The University of Massachusetts Board of Trustees voted Wednesday to support an increase in tuition and fees, bringing an end to the state’s brief attempt at a more balanced approach to higher education funding.
In 2013, UMass leaders made an offer to state legislators: If you pick up half the cost of running our campuses, we’ll freeze tuition. And for two years, the approach worked. But the Legislature’s proposals for next year are — so far — less than university leaders say they would need to continue the freeze.
All over the country, you see the same pattern. State support for public education is going down, and the shortfall is being made via rising tuition — which also means mounting student debt.
The big question for Massachusetts and so many other states is: Who should pay for higher education? Is college like elementary school, so vital to our communities that it merits support from all taxpayers? Or should students pick up more of the tab, since they get so many of the benefits?
Not as generously as it used to.
Funding for public higher education has fallen roughly 17 percent since the recession, when you consider how much is spent per student. That’s more or less in line with other states, according to a breakdown by the Center on Budget and Policy Priorities.
Over that same period, tuition at Massachusetts’ public colleges and universities increased 22 percent — again, not far below the national average.
Put these trends together — falling state support and rising tuition — and what you find is that the cost of higher education is being shifted onto the shoulders of students.
Is this a bad thing? Here are two ways of looking at it.
As tuition has grown, so has student debt. Total student debt in the United States now measures in the trillions, having tripled in the past 10 years.
Fully three-quarters of students at Massachusetts’ public four-year institutions rely on loans, according to an analysis released by the Public Higher Education Network of Massachusetts.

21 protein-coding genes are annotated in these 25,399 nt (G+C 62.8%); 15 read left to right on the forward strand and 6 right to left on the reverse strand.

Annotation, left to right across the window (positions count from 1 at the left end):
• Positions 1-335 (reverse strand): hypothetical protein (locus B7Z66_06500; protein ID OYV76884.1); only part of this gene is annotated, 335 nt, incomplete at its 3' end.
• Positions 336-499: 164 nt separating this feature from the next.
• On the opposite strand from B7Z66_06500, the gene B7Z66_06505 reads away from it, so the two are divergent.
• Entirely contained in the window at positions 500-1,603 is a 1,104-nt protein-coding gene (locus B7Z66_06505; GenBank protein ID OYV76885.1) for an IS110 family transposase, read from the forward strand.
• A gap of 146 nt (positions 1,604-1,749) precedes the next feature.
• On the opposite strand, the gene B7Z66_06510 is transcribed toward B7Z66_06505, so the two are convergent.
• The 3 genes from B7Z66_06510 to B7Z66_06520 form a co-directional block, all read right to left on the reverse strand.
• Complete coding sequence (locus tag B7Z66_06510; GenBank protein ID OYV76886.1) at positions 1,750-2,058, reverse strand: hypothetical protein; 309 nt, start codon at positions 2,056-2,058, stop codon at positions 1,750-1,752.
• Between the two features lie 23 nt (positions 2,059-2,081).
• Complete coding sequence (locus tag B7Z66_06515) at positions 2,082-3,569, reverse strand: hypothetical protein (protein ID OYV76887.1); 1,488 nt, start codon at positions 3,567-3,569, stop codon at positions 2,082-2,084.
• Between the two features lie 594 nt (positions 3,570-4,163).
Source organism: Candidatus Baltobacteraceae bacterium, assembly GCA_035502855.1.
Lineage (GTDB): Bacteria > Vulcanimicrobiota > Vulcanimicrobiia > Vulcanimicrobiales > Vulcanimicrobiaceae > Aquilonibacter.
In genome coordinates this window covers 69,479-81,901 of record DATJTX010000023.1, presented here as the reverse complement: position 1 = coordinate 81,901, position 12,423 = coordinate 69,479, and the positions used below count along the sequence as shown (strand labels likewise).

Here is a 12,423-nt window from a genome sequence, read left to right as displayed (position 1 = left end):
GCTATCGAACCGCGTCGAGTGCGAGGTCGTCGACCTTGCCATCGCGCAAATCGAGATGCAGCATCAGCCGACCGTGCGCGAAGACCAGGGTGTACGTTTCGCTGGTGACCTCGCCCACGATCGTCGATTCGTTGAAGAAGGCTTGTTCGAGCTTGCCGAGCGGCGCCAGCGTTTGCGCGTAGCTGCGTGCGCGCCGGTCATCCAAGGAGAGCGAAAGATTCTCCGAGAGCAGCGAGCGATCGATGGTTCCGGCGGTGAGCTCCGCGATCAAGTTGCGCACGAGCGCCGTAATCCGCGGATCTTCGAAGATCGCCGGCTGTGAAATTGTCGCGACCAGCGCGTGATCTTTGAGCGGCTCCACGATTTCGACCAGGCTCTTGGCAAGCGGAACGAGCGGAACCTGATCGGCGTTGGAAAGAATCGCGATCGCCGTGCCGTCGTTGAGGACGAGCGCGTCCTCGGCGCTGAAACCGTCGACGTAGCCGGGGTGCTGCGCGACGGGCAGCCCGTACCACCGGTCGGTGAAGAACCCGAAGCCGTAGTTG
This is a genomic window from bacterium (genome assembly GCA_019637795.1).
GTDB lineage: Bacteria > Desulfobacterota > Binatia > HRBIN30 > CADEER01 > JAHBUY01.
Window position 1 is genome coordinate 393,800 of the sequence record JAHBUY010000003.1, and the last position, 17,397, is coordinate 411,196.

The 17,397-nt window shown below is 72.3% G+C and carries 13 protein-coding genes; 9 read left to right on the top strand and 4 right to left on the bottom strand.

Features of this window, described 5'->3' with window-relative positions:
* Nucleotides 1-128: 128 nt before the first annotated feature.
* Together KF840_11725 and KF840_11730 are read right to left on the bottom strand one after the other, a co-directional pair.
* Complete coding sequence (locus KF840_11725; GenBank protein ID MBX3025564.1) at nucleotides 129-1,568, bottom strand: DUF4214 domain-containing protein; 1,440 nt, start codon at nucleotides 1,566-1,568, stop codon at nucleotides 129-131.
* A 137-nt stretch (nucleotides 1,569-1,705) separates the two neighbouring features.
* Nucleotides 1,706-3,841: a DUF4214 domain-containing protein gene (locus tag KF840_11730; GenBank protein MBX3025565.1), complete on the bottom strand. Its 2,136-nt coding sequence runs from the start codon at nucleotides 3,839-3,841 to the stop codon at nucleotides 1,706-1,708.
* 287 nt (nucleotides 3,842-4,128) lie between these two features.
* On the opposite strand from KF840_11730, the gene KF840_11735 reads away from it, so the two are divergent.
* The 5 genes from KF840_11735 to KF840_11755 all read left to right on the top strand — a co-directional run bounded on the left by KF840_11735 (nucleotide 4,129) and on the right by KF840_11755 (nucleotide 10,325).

Paying back these loans siphons off money young people could otherwise use for buying a house, starting a business, or simply making purchases that pump dollars into the local economy.
Even looking beyond the loan problem, there’s another reason to think taxpayers should foot more of the bill for higher education: The whole state benefits. Having a population rich with college grads tends to bring lower crime rates and higher wages (including for non-graduates).
College isn’t actually costly. It’s lucrative — much more lucrative than it used to be. And while today’s college students carry more debt than their parents, they are poised to reap much greater benefits.
An analysis from the Brookings Institution found that while college grads in 2010 had about $18,000 more student debt than grads from 1992, they also earned hundreds of thousands of dollars more over the course of their lifetimes.
Here in Massachusetts, college grads earn nearly twice as much as those with just a high school degree. So asking taxpayers to cover the cost of higher education is like asking them to subsidize people already poised to succeed.
One group undoubtedly being squeezed by rising tuition is college dropouts. They get the worst of both worlds: higher debt, without the higher lifetime earnings.
Also, the increasing reliance on debt places a particular burden on low-income and minority students, who end up borrowing more.
That depends on where you stand in this argument.
If you want to rein in tuition, the most straightforward solution is to raise taxes. A Democratic presidential candidate, Senator Bernie Sanders, has one such proposal, which would turn a tax on stock trades into money for colleges.
But even if you believe college students should pay more of the cost — because of the long-term gains that graduates accrue — there may still be a better way.
Consider the approach called “pay it forward,” which is being discussed by legislators in Oregon. It eliminates tuition but then asks graduates to start paying back, once they get jobs.
What distinguishes “pay it forward” from a traditional loan program is that students don’t owe a fixed amount; they owe a percentage of their salary. So graduates who go to Wall Street end up paying more (because they earn more) while those who follow less-remunerative paths pay an amount they can afford.
Moving to a “pay it forward” model would bring big, upfront costs because it takes years before the first cohorts graduate, get jobs, and start paying back.
But if the state is relinquishing its role as the lead funder of higher education, and if students are being asked to pick up the slack, we should think about the best, fairest way to make that transition.
Evan Horowitz can be reached at firstname.lastname@example.org. Follow him on Twitter @GlobeHorowitz